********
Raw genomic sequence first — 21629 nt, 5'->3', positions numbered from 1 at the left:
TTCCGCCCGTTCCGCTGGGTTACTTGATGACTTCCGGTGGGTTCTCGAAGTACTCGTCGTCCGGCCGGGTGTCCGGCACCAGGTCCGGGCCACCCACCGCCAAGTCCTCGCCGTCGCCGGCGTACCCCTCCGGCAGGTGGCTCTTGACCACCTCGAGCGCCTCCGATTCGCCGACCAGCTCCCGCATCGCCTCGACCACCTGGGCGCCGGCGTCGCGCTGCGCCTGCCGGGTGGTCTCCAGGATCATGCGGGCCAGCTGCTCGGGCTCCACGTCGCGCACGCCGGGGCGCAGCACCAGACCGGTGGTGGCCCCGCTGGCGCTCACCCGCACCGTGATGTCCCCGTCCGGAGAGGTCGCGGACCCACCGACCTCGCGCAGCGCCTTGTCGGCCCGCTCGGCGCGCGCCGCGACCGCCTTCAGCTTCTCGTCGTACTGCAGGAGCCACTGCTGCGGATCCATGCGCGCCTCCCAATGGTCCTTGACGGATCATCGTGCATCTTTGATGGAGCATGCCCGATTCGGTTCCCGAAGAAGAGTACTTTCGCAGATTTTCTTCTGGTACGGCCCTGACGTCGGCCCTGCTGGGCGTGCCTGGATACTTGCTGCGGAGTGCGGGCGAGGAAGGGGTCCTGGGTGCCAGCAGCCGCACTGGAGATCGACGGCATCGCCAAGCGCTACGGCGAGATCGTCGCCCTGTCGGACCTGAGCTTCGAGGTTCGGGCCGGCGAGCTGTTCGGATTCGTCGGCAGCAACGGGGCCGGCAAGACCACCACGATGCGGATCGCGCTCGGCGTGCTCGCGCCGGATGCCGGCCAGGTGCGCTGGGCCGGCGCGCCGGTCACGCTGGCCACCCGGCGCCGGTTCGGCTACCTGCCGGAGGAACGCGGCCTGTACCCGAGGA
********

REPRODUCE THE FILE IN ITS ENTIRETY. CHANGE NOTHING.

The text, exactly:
Raw genomic sequence first — 21629 nt, 5'->3', positions numbered from 1 at the left:
TTCCGCCCGTTCCGCTGGGTTACTTGATGACTTCCGGTGGGTTCTCGAAGTACTCGTCGTCCGGCCGGGTGTCCGGCACCAGGTCCGGGCCACCCACCGCCAAGTCCTCGCCGTCGCCGGCGTACCCCTCCGGCAGGTGGCTCTTGACCACCTCGAGCGCCTCCGATTCGCCGACCAGCTCCCGCATCGCCTCGACCACCTGGGCGCCGGCGTCGCGCTGCGCCTGCCGGGTGGTCTCCAGGATCATGCGGGCCAGCTGCTCGGGCTCCACGTCGCGCACGCCGGGGCGCAGCACCAGACCGGTGGTGGCCCCGCTGGCGCTCACCCGCACCGTGATGTCCCCGTCCGGAGAGGTCGCGGACCCACCGACCTCGCGCAGCGCCTTGTCGGCCCGCTCGGCGCGCGCCGCGACCGCCTTCAGCTTCTCGTCGTACTGCAGGAGCCACTGCTGCGGATCCATGCGCGCCTCCCAATGGTCCTTGACGGATCATCGTGCATCTTTGATGGAGCATGCCCGATTCGGTTCCCGAAGAAGAGTACTTTCGCAGATTTTCTTCTGGTACGGCCCTGACGTCGGCCCTGCTGGGCGTGCCTGGATACTTGCTGCGGAGTGCGGGCGAGGAAGGGGTCCTGGGTGCCAGCAGCCGCACTGGAGATCGACGGCATCGCCAAGCGCTACGGCGAGATCGTCGCCCTGTCGGACCTGAGCTTCGAGGTTCGGGCCGGCGAGCTGTTCGGATTCGTCGGCAGCAACGGGGCCGGCAAGACCACCACGATGCGGATCGCGCTCGGCGTGCTCGCGCCGGATGCCGGCCAGGTGCGCTGGGCCGGCGCGCCGGTCACGCTGGCCACCCGGCGCCGGTTCGGCTACCTGCCGGAGGAACGCGGCCTGTACCCGAGGA